Is it crazy to think that humanity is like that, too? That there is a threshold, somewhere, beyond which you count, morally speaking? Even if you later fall asleep, or into a coma?

I don’t know what the threshold should be: ability to think? to suffer? to care whether you live or die? But whatever it is, I’m pretty sure that blastocysts have not crossed it yet.

At any rate, such a position immediately answers both of Ponnuru’s serious objections.

Sleepers and the comatose may not be thinking now, but they have long since earned their stripes. Early embryos have not. That is a big moral difference. In fact, it is all the difference.

Moreover, “having crossed the threshold” is not a matter of degree. Either you have or you haven’t. So there is no room here for some to be more equal than others. You don't have to be an elitist to defend therapeutic cloning.

Ramesh Ponnuru needs to think again.



Andrew Sullivan rightly commends a short memoir of a trip to Jerusalem by our finest living playwright, David Mamet. It’s a wonderful piece, but it includes what seems to be an unfair criticism of (not our finest living) novelist, Tom Clancy.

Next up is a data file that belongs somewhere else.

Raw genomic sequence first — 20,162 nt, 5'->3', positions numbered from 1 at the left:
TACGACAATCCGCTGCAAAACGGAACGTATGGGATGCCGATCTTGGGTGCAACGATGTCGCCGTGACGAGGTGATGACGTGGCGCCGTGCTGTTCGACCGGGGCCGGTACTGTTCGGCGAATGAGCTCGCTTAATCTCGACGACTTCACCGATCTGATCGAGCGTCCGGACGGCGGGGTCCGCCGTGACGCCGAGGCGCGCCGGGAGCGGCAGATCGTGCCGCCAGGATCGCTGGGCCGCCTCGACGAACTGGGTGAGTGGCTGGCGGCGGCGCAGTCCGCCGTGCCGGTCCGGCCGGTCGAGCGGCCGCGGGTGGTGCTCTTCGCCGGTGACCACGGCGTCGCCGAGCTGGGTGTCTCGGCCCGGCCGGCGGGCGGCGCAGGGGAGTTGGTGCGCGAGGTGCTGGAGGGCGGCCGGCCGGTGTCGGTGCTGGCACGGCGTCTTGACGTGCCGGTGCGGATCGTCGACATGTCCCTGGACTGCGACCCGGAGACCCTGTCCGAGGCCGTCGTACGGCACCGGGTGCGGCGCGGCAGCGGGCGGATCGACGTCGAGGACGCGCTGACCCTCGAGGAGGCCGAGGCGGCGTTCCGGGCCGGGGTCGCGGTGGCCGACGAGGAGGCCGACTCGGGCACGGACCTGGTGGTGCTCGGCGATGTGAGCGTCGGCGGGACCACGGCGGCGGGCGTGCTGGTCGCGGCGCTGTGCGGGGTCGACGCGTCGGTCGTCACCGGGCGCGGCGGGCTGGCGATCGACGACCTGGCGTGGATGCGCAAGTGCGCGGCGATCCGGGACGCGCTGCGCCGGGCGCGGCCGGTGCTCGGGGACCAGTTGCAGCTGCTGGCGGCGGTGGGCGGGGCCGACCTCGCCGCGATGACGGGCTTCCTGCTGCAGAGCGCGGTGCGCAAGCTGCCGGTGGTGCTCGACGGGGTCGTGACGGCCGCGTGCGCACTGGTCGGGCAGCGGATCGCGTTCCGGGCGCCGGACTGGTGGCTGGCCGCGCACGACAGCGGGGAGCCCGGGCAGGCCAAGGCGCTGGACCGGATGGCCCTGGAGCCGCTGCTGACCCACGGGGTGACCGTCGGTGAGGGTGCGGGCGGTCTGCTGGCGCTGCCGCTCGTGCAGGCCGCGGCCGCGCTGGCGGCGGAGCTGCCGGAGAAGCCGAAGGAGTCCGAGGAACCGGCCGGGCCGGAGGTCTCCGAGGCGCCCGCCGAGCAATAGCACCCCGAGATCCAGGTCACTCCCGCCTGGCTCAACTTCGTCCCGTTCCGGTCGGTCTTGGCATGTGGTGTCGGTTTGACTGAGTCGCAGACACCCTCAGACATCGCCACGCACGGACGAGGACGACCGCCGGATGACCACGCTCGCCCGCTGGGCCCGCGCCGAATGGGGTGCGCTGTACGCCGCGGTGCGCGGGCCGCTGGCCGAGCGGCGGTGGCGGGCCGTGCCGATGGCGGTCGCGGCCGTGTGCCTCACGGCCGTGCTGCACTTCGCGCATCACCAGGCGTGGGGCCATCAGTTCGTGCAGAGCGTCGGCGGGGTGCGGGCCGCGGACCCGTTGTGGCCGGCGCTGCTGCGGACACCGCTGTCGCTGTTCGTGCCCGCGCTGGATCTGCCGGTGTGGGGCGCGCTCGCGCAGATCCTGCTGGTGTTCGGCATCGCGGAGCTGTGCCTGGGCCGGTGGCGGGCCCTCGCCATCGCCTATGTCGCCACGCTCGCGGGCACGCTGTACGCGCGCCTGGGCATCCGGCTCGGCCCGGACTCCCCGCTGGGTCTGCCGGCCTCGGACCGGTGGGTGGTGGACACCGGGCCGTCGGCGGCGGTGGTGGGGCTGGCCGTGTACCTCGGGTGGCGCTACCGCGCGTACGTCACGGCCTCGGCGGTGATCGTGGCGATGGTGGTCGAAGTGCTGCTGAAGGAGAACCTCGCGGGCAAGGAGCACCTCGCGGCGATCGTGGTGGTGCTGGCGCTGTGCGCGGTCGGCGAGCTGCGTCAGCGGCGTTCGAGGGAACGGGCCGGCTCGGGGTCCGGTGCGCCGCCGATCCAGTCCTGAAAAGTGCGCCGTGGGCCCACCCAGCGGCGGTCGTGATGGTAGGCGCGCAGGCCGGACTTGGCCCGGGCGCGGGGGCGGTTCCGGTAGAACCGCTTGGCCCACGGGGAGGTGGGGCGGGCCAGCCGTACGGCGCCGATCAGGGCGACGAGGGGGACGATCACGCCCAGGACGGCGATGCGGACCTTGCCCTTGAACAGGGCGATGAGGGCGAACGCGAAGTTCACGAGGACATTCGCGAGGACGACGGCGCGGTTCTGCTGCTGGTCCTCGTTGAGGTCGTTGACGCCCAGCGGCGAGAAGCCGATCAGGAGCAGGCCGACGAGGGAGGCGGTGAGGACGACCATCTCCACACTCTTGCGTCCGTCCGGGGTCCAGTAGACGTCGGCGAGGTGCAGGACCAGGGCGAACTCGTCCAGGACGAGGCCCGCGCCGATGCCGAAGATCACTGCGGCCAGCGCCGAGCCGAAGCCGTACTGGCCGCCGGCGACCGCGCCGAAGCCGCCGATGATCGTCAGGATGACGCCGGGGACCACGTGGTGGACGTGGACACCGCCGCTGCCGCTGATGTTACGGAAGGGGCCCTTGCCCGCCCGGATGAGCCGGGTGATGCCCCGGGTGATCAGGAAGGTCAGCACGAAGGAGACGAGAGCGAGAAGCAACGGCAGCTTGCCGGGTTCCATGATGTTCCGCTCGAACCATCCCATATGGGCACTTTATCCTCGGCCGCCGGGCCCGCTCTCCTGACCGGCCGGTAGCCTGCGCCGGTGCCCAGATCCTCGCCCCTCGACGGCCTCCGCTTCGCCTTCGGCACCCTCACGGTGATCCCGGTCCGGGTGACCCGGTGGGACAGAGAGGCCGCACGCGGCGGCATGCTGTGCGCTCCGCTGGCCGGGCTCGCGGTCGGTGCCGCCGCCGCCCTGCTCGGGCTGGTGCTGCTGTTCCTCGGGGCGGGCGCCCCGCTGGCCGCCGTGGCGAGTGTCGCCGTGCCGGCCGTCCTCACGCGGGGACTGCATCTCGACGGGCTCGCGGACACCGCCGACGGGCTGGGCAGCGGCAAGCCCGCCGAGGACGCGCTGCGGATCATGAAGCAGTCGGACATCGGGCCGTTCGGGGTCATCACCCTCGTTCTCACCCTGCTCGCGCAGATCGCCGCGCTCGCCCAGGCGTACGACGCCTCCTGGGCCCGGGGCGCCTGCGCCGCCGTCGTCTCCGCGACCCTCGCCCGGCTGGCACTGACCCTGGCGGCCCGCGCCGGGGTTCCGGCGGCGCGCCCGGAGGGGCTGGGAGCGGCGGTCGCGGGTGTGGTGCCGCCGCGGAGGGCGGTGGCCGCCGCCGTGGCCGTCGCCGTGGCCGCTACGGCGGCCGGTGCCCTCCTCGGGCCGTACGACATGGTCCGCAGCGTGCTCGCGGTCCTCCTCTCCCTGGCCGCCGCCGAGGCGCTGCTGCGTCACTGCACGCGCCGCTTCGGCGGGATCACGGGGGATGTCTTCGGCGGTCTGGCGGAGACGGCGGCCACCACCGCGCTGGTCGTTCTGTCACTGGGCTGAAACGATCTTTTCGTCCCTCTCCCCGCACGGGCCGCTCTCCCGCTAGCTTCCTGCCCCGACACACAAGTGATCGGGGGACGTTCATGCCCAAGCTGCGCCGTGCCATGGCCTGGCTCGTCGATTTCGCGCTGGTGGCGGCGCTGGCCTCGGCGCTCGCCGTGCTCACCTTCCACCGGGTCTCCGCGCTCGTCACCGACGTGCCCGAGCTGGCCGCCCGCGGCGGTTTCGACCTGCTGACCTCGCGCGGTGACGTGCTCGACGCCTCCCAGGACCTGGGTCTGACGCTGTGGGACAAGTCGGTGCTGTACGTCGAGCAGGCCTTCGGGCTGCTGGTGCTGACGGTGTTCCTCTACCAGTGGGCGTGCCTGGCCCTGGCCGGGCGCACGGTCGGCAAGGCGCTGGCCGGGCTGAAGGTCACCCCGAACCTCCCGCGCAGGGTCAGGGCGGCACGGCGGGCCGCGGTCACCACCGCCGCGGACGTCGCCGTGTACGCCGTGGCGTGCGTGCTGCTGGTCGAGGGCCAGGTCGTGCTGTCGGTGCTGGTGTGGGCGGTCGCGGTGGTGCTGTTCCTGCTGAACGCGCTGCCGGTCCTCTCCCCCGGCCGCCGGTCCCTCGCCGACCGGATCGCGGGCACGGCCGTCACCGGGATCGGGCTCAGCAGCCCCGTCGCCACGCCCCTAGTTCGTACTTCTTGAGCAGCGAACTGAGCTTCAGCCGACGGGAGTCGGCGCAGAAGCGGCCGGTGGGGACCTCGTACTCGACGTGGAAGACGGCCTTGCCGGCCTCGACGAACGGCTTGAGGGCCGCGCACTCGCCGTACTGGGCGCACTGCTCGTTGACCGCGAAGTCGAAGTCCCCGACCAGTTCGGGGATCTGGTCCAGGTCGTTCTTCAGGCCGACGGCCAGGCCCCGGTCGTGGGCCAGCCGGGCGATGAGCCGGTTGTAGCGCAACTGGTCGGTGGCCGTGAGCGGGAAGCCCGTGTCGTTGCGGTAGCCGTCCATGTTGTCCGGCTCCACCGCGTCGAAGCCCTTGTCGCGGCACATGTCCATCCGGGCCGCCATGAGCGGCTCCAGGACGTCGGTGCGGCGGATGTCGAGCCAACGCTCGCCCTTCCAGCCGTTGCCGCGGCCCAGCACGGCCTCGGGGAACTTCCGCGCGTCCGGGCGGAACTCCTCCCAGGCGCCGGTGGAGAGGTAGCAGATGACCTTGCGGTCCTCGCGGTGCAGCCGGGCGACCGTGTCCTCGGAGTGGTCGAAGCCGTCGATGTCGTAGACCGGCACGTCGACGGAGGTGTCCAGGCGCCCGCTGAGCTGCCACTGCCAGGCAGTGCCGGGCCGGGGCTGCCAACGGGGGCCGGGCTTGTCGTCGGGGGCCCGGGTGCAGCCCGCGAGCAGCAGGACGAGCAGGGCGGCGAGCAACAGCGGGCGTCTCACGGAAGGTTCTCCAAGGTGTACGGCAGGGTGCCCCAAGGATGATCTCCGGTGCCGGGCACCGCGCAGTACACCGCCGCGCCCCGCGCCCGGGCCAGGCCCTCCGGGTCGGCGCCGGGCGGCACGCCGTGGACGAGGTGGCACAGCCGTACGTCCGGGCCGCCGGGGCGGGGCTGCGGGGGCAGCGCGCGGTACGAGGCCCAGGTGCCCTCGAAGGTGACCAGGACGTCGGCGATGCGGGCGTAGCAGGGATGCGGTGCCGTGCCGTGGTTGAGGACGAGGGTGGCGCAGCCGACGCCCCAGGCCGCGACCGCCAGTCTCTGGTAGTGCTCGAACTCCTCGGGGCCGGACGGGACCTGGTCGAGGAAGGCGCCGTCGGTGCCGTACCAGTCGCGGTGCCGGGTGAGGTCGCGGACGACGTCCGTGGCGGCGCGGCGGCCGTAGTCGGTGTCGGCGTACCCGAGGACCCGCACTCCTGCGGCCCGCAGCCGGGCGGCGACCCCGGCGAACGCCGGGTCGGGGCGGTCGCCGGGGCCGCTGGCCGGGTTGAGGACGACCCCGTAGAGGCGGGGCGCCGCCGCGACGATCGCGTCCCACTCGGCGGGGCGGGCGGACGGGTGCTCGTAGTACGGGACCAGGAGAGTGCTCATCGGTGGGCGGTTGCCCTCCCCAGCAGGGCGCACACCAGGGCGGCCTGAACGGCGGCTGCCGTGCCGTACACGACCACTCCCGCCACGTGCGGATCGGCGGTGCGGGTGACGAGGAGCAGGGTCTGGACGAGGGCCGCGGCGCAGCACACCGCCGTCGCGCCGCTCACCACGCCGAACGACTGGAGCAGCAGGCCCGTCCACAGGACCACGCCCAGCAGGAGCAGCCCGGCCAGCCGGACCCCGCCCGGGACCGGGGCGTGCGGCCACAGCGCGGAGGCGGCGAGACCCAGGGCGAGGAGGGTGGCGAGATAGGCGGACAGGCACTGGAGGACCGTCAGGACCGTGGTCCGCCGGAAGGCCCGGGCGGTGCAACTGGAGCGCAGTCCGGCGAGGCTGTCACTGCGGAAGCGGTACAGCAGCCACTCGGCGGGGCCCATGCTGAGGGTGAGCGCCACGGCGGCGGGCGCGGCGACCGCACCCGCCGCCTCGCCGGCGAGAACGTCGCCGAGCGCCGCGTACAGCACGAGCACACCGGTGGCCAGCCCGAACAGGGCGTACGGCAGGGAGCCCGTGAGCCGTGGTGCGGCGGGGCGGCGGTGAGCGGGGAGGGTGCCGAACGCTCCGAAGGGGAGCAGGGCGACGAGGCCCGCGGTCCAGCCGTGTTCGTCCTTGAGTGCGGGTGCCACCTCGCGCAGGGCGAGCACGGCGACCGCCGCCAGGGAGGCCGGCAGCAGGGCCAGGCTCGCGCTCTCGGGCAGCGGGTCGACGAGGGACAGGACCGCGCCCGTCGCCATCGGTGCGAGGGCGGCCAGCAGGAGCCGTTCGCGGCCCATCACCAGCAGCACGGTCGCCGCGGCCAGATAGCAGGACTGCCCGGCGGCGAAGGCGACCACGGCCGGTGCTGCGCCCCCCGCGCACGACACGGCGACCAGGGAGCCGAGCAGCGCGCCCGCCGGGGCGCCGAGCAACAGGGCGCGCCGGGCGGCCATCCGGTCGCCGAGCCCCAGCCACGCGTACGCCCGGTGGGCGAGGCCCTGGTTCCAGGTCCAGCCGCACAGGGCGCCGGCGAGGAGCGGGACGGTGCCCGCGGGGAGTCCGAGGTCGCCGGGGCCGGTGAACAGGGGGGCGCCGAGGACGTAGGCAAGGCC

Mamet takes umbrage at a passage in Clancy's The Bear and the Dragon, in which an "American operative," "rightfully...horrified" by the "Chinese custom...of female infanticide," remarks that "if it were the Jews, the world would be Up in Arms."

"What can he mean?" asks Mamet, before trying out a couple of interpretations that would attribute to Clancy anti-Semitic intentions.

But presumably what Clancy meant was that if it were the Jews who were practicing infanticide, the world would be horrified--yet they look the other way when the Chinese do it. In other words, Clancy is not expressing anti-Semitism, but pointing it out—and rightly so. One could even go further, and observe that the world (especially the Arab world) habitually makes up lies about Jewish infanticide in order to justify its hatred, yet ignores well-attested evidence of actual infanticide amongst other peoples.

In this case, at least, I think Clancy can plead "not guilty."